“To help address the cancer challenges across sub-Sahara African countries, Ciheb aims to accelerate integrating evidence-based cancer control interventions that bring together prevention, early detection and diagnosis, and treatment, all while strengthening research capacity and infrastructure in these regions,” said Dr. Charurat.

Mark T. Gladwin, MD, Vice President for Medical Affairs at University of Maryland, Baltimore and the John Z. and Akiko K. Bowers Distinguished Professor and Dean of UMSOM, said, “Sub-Saharan African countries face a double burden of disease. Cancer rates have been rising rapidly alongside continued morbidity and mortality from infectious diseases, like HIV. It is estimated that 75 percent of all cancer deaths will occur in lower to middle income countries by 2030. Hence, studies like BSMART and IMPACT, which are designed to bring evidence-based interventions, are urgent.”

About the Institute of Human Virology

Formed in 1996 as a partnership between the State of Maryland, the City of Baltimore, the University System of Maryland, and the University of Maryland Medical System, the IHV is an institute of the University of Maryland School of Medicine and is home to some of the most globally-recognized and world-renowned experts in all of virology. The IHV combines the disciplines of basic research, epidemiology, and clinical research in a concerted effort to speed the discovery of diagnostics and therapeutics for a wide variety of chronic and deadly viral and immune disorders, most notably HIV, the virus that causes AIDS. For more information, visit and follow us on Twitter @IHVmaryland.

About the Center for International Health, Education, and Biosecurity

The Center for International Health, Education, and Biosecurity, founded in 2016, is an international research center created within the University of Maryland School of Medicine by the Institute of Human Virology. Ciheb’s mission is to improve population health, safeguarding communities against health-related threats, and promotes health equity worldwide. Ciheb currently implements 16 programs and training grants across sub-Saharan Africa. For more information, and follow us on Twitter @CIHEB_UMB

About the University of Maryland School of Medicine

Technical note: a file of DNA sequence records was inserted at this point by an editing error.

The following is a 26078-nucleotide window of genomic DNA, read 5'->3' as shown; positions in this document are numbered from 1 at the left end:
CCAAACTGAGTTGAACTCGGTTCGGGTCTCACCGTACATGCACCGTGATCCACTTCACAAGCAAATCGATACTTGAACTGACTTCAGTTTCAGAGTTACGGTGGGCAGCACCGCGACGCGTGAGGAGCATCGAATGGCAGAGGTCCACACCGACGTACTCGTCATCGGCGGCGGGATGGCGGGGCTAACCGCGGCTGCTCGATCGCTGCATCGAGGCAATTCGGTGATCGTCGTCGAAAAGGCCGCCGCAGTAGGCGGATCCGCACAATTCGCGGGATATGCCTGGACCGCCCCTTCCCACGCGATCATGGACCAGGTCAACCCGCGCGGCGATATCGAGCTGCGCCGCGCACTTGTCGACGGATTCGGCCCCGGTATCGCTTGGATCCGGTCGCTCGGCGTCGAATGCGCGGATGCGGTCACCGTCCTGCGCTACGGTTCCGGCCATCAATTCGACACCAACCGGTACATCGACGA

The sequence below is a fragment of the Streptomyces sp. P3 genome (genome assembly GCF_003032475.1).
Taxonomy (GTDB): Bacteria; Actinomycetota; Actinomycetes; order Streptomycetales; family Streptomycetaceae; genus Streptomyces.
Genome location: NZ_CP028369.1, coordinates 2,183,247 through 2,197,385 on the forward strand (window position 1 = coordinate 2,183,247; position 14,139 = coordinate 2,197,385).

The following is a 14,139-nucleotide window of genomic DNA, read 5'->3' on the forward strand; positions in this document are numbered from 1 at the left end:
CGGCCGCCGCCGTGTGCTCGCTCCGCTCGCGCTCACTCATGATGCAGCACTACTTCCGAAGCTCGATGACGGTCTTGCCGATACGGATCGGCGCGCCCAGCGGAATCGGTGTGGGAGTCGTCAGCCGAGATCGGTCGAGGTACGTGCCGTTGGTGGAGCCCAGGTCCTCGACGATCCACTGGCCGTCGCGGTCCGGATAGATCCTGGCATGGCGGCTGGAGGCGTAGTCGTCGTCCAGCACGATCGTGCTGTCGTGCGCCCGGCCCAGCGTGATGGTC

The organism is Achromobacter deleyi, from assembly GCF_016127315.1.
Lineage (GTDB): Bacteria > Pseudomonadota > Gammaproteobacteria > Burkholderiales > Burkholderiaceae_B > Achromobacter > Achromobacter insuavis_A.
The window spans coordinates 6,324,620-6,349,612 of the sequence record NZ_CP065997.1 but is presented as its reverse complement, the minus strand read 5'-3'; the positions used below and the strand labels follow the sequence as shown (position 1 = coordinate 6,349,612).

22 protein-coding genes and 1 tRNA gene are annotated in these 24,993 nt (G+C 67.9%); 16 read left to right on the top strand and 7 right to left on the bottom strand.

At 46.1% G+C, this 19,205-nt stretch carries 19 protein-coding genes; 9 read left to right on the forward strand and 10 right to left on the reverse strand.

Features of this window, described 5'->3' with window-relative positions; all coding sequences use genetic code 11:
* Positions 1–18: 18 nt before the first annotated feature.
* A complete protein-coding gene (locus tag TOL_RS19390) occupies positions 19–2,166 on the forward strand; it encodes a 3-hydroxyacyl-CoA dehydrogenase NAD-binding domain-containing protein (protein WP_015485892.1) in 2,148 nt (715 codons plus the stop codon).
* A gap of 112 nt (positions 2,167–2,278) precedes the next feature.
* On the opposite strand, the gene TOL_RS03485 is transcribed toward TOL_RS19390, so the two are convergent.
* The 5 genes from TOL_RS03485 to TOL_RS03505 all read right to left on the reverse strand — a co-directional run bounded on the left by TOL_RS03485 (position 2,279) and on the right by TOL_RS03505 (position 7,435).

Now in its third century, the University of Maryland School of Medicine was chartered in 1807 as the first public medical school in the United States. It continues today as one of the fastest growing, top-tier biomedical research enterprises in the world — with 46 academic departments, centers, institutes, and programs, and a faculty of more than 3,000 physicians, scientists, and allied health professionals, including members of the National Academy of Medicine and the National Academy of Sciences, and a distinguished two-time winner of the Albert E. Lasker Award in Medical Research. With an operating budget of more than $1.3 billion, the School of Medicine works closely in partnership with the University of Maryland Medical Center and Medical System to provide research-intensive, academic, and clinically based care for nearly 2 million patients each year. The School of Medicine has nearly $600 million in extramural funding, with most of its academic departments highly ranked among all medical schools in the nation in research funding. As one of the seven professional schools that make up the University of Maryland, Baltimore campus, the School of Medicine has a total population of nearly 9,000 faculty and staff, including 2,500 students, trainees, residents, and fellows. The combined School of Medicine and Medical System (“University of Maryland Medicine”) has an annual budget of over $6 billion and an economic impact of nearly $20 billion on the state and local community. The School of Medicine, which ranks as the 8th highest among public medical schools in research productivity (according to the Association of American Medical Colleges profile) is an innovator in translational medicine, with 606 active patents and 52 start-up companies. In the latest U.S. News & World Report ranking of the Best Medical Schools, published in 2021, the UM School of Medicine is ranked #9 among the 92 public medical schools in the U.S., and in the top 15 percent (#27) of all 192 public and private U.S. medical schools. The School of Medicine works locally, nationally, and globally, with research and treatment facilities in 36 countries around the world. Visit